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Fascinating Facts About Birmingham

Despite its' current size, Birmingham grew late in relation to other British cities and was a market town right up until the Industrial Revolution. At this time, luminaries such as Matthew Boulton & James Watt (inventors of the steam engine), William Murdock (inventor of gas lighting) and Joseph Priestley (who discovered oxygen) put Birmingham on the map. A massive system of canals were built to cope with the influx of traffic, so that Birmingham now has a more extensive canal network than Venice.

World War II saw heavy damage inflicted upon the city, and an equally brutal reconstruction program that earned Birmingham's inner ring road the nickname 'the concrete collar'. However, Birmingham's relationship with the car goes deeper than this; it saw the building of the first four-wheeled petrol driven car by F W Lancaster in 1895, and now acts as the UK's motor-manufacturing hub (earning it the nickname Brum).

Birmingham has since been reborn as a business and conference centre, and is busy rebuilding itself into the sub-capital it always should have been.

965,928 in city and 2,555,596 in the West Midlands

283 km? (109 mi?)



Birmingham means Home (HAM) of the people (ING) of the tribal leader BIRM or BEORMA. >more

The Domesday book of 1086 valued Birmingham at twenty shillings, one of the poorest manors in Warwickshire. By 1400 it was the fourth wealthiest place in Warwickshire.

Matthew Boulton, one of the great pioneers of the Industrial Revolution was born in Snow Hill in 1728.

James Watt worked with Boulton in Birmingham and together they perfected Watt's invention of the steam engine, which powered Britain's rise to industrial supremacy.

William Murdock, inventor of gas lighting, was also employed by Boulton.

Boulton, Watt and Murdock are all buried at St Mary's Church, Handsworth which has become a place of pilgrimage for historians, scientists and thinkers from as far a field as Japan.

James Watt's name lives on through the his name was given to the electric unit of power, the Watt.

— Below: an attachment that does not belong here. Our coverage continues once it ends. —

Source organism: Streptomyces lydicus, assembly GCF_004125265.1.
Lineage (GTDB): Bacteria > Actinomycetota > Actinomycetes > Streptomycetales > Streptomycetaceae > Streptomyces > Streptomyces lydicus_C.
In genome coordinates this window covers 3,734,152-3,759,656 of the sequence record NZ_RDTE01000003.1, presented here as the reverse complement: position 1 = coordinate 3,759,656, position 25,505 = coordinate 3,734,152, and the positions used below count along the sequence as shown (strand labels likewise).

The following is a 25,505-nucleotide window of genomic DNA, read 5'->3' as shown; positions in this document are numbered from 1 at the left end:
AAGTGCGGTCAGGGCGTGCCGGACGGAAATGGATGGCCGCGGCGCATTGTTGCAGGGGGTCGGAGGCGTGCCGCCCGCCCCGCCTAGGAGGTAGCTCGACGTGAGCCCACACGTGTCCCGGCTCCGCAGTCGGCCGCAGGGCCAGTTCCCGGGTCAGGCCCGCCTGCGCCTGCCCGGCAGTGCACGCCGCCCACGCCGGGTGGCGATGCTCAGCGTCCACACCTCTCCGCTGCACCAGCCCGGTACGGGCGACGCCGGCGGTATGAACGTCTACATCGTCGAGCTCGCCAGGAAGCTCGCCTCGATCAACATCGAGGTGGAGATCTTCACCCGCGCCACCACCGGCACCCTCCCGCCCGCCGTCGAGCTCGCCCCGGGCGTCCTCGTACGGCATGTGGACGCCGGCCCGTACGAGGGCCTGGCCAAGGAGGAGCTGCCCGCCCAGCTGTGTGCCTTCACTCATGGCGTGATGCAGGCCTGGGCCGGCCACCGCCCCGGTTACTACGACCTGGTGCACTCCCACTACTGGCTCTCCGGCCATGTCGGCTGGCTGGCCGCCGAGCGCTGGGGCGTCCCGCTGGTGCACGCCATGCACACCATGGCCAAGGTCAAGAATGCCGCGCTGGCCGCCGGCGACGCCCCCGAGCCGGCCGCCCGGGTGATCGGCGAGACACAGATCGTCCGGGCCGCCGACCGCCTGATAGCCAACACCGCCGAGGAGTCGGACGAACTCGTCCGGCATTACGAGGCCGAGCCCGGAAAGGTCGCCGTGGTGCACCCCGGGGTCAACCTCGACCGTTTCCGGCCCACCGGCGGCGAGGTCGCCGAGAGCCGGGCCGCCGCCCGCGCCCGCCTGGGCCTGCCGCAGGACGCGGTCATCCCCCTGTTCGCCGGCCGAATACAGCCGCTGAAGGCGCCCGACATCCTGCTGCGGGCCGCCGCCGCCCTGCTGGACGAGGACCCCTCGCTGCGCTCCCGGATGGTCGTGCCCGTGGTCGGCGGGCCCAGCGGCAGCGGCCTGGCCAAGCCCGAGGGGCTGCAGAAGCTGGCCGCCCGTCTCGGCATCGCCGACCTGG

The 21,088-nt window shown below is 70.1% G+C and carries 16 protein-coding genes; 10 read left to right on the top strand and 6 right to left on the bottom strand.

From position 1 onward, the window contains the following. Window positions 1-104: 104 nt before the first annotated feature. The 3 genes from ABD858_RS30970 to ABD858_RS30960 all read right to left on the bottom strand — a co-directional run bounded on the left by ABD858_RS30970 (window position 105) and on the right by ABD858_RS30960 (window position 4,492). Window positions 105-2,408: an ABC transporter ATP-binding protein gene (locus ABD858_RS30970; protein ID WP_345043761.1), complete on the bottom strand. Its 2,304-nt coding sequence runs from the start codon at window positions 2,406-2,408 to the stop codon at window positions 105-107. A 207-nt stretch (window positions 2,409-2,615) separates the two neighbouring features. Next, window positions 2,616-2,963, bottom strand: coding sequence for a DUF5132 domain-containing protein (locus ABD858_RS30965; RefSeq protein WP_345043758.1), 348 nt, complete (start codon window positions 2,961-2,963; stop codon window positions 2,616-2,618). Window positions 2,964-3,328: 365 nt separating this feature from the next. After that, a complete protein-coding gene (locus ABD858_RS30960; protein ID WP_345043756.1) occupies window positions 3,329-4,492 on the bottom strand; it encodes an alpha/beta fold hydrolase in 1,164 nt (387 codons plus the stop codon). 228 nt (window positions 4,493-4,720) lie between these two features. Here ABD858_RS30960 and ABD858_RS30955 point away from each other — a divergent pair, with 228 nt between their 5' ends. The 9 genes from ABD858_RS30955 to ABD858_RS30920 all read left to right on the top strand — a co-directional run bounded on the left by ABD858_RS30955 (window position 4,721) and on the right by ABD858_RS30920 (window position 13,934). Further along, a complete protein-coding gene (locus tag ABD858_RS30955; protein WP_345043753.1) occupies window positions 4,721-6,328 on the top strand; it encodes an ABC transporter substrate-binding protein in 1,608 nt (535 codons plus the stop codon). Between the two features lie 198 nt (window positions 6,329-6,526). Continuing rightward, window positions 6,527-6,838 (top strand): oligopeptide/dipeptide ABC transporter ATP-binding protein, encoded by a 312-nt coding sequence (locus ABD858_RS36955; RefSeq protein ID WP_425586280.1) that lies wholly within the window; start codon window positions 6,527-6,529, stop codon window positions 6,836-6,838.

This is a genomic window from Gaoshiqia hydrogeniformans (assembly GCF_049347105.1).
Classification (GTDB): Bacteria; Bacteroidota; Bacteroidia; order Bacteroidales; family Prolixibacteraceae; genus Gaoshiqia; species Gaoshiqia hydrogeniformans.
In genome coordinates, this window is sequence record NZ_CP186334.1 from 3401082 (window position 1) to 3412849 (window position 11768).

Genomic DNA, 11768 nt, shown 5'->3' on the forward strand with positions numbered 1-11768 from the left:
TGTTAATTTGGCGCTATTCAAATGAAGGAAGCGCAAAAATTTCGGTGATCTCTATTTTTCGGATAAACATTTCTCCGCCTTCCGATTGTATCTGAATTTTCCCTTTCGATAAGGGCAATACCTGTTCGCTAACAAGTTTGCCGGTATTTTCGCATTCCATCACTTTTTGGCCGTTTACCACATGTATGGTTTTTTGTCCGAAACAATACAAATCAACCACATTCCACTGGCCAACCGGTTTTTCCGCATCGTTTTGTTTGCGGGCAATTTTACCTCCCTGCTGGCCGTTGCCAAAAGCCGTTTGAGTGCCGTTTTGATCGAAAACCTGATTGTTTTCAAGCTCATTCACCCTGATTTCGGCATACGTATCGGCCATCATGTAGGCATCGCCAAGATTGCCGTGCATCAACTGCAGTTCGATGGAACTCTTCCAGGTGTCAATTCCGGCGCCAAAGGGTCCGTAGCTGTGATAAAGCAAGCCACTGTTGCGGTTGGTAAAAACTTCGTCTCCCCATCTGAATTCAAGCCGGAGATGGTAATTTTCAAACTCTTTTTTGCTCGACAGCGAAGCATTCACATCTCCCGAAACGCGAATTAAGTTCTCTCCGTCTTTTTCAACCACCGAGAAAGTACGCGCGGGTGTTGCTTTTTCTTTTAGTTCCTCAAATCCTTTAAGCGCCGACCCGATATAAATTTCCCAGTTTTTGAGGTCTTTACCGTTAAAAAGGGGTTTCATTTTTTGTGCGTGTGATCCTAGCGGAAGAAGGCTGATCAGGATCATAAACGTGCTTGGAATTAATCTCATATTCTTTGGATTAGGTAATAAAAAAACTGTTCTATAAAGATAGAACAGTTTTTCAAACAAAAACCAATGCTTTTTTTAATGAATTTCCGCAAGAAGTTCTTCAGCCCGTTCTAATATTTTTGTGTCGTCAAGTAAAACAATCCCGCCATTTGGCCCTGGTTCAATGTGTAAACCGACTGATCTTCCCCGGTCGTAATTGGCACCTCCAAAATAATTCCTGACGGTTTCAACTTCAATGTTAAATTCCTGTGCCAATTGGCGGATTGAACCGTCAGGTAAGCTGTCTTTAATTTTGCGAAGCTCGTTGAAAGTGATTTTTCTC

Joseph Priestley, the world renowned Birmingham-based scientist and chemist, discovered oxygen. He was forced to leave Birmingham after a rioting mob destroyed his house in Sparkbrook.

The Baskerville typeface, used by printers world-wide, is named after its inventor John Baskerville, who lived and is buried in Birmingham.

Dr William Withering discovered (1785) the use of digitalis which was extracted from the fox glove and used in the treatment of heart disease. It is still in use today as the drug Digitoxin and Digoxin.

Bishop Francis Asbury, the founder of the American Methodist Church, lived in Newton Road, Great Barr, Birmingham until 1771 when he left for the New World and Evangelism. >More

Lloyd's Bank was founded in 1765 in Dale End by Sampson Lloyd and John Taylor. The Midland Bank also began life in Birmingham.

American consul, Elihu Burritt acclaimed Birmingham as the "pen shop of the world" in 1868 and declared Birmingham's pens were one of "the pioneers of civilisation", bringing to a large number of people the opportunity to write.

George Cadbury began making chocolate in Birmingham in 1824. At that time chocolate was considered an aphrodisiac and therefore not suitable for a lady's diet.

The Great Reform Act of 1832 which gave birth to English democracy was passed largely as a result of the campaigning of the Birmingham Political Union, led by the city banker Thomas Attwood.

Birmingham Town Hall was designed by the architect Hansom, who also designed the Hansom cab. >more

St Chad's Roman Catholic Cathedral was designed by Pugin. It was the first Catholic cathedral to be built in Britain since the Reformation.

Art and Culture

Charles Dickens was the sixteenth President of The Birmingham and Midland Institute.

Sherlock Holmes' creator Arthur Conan Doyle lived in Birmingham from 1871 to 1881.

J R R Tolkien, author of "The Lord of the Rings" and "The Hobbit" grew up by Sarehole Mill. >more

Birmingham's oldest cinema is the Electric, opened on 30 July 1910.

The famous ODEON chain of cinemas was first opened in Birmingham in 1930 by Oscar Deutsch. ODEON stands for Oscar Deutch Entertains our Nation.

Famous actors and entertainers from the region include Tony Hancock, Sid Field, Julie Walters, Lenny Henry and Jasper Carrott.

The whistle used by Kate Winslett in the film "Titanic" was based on the original whistle used to save people's lives when the ship sank. The whistle was invented and made by Birmingham company, J Hudson & Co.

Mendelssohn composed his oratorio Elijah for Birmingham's Triennial Music Festival which began in the 18th century and ran until 1912, when Sibelius conducted the British premiere of his Fourth Symphony. Dvorak, Elgar and Grieg also took part in the festival.

Pop groups as diverse as UB40, Duran Duran, Led Zeppelin,  Moody Blues, Slade, Stevie Winwood, Roy Wood, Jeff Lynne and the Electric Light Orchestra and Ocean Colour Scene. Black Sabbath's Ozzy Osbourne born in Aston is now has a half hour show on MTV "The Osbournes"